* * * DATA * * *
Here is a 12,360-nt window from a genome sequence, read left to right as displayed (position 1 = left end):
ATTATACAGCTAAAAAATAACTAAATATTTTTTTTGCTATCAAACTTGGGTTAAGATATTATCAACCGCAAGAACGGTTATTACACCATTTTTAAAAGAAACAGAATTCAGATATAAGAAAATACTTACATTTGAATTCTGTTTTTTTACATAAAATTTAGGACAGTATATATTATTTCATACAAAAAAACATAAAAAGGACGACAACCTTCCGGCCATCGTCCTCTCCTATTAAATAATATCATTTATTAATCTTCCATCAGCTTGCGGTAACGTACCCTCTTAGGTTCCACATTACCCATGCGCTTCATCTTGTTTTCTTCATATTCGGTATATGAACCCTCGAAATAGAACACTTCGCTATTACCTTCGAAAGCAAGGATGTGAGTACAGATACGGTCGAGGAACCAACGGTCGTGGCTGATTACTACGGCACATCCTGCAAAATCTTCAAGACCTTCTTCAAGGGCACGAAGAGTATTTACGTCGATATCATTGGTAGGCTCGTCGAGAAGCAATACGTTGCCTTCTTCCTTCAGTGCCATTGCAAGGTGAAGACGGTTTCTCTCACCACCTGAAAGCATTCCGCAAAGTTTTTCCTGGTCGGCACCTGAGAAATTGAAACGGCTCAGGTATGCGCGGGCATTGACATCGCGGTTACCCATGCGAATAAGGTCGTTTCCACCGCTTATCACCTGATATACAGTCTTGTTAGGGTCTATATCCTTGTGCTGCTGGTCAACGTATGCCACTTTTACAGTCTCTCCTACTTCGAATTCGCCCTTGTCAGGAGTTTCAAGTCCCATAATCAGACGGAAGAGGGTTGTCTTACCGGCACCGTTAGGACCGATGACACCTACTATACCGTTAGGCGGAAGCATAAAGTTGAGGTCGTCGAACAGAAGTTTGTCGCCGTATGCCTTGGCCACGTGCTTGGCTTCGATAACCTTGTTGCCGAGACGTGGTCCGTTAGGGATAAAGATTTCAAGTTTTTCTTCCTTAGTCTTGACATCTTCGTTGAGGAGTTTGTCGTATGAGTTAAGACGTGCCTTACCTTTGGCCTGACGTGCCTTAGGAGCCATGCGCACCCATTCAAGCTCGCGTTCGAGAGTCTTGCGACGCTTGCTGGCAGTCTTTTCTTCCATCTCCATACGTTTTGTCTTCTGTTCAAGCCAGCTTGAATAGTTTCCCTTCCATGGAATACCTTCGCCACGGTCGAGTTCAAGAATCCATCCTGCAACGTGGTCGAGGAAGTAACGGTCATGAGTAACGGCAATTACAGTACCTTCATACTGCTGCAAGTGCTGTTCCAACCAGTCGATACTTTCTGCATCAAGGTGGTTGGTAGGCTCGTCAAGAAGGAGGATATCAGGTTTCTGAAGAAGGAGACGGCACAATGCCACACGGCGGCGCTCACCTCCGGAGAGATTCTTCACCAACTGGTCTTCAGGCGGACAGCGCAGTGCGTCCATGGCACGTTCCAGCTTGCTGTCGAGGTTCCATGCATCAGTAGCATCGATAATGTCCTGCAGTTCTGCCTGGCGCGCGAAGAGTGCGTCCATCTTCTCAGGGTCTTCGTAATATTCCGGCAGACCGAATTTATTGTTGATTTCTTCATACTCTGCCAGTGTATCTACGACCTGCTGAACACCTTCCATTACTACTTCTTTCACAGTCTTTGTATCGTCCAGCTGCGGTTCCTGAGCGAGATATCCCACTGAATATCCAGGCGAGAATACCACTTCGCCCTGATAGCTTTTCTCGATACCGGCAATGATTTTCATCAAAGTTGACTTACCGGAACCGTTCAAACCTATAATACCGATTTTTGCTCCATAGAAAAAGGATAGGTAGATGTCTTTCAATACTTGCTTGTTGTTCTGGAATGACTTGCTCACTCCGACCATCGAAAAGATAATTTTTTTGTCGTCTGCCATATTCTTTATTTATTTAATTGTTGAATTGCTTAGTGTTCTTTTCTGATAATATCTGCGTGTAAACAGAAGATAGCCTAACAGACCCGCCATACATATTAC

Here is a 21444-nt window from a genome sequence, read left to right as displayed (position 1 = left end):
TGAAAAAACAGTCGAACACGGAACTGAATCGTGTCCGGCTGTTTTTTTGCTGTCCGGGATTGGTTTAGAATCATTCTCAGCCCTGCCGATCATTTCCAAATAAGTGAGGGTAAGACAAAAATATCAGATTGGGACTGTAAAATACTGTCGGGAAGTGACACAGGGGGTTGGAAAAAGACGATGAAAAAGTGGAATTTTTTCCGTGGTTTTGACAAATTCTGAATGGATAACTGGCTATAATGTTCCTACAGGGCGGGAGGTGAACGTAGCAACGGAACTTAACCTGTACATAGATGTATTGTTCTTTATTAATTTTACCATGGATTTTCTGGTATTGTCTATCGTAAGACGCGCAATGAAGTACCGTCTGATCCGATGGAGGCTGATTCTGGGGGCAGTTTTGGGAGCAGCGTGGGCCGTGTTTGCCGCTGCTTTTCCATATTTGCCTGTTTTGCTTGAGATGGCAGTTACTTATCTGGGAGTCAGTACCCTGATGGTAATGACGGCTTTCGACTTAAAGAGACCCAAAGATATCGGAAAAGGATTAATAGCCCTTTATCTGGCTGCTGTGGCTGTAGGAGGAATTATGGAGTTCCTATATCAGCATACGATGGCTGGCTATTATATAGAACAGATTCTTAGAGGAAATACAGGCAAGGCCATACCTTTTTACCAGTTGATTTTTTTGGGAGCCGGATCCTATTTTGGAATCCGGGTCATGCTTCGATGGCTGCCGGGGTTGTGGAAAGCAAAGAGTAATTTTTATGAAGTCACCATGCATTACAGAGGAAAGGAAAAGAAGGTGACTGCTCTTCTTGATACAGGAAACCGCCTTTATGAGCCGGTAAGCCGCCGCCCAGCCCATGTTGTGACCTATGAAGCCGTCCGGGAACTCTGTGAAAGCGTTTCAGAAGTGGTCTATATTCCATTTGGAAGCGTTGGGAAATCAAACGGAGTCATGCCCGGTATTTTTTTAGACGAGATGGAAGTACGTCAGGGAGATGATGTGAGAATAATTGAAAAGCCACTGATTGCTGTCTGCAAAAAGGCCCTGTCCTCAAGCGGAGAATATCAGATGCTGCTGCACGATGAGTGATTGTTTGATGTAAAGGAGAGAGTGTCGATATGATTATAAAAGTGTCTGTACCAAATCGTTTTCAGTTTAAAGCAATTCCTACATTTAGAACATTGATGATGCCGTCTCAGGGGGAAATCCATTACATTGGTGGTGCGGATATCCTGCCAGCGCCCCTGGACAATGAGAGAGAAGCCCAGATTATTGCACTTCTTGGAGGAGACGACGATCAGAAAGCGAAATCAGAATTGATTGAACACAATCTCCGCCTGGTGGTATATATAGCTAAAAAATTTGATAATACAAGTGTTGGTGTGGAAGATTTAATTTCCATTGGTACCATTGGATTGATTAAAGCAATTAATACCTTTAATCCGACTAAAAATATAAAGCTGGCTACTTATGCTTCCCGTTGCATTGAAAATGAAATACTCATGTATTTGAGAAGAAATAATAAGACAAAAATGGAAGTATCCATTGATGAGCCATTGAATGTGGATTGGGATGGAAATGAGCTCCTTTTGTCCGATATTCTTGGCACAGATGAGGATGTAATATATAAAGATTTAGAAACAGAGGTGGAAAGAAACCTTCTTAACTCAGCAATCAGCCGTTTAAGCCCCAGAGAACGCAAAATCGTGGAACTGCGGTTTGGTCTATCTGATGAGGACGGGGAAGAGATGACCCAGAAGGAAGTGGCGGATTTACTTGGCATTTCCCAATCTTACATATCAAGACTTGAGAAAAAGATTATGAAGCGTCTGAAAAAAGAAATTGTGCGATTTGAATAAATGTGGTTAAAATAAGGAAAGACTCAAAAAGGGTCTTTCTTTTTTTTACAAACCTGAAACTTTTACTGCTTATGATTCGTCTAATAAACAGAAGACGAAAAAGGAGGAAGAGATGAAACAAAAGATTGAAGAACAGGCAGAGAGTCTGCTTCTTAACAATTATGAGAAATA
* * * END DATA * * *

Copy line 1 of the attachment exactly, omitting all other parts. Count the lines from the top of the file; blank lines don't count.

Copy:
Here is a 12,360-nt window from a genome sequence, read left to right as displayed (position 1 = left end):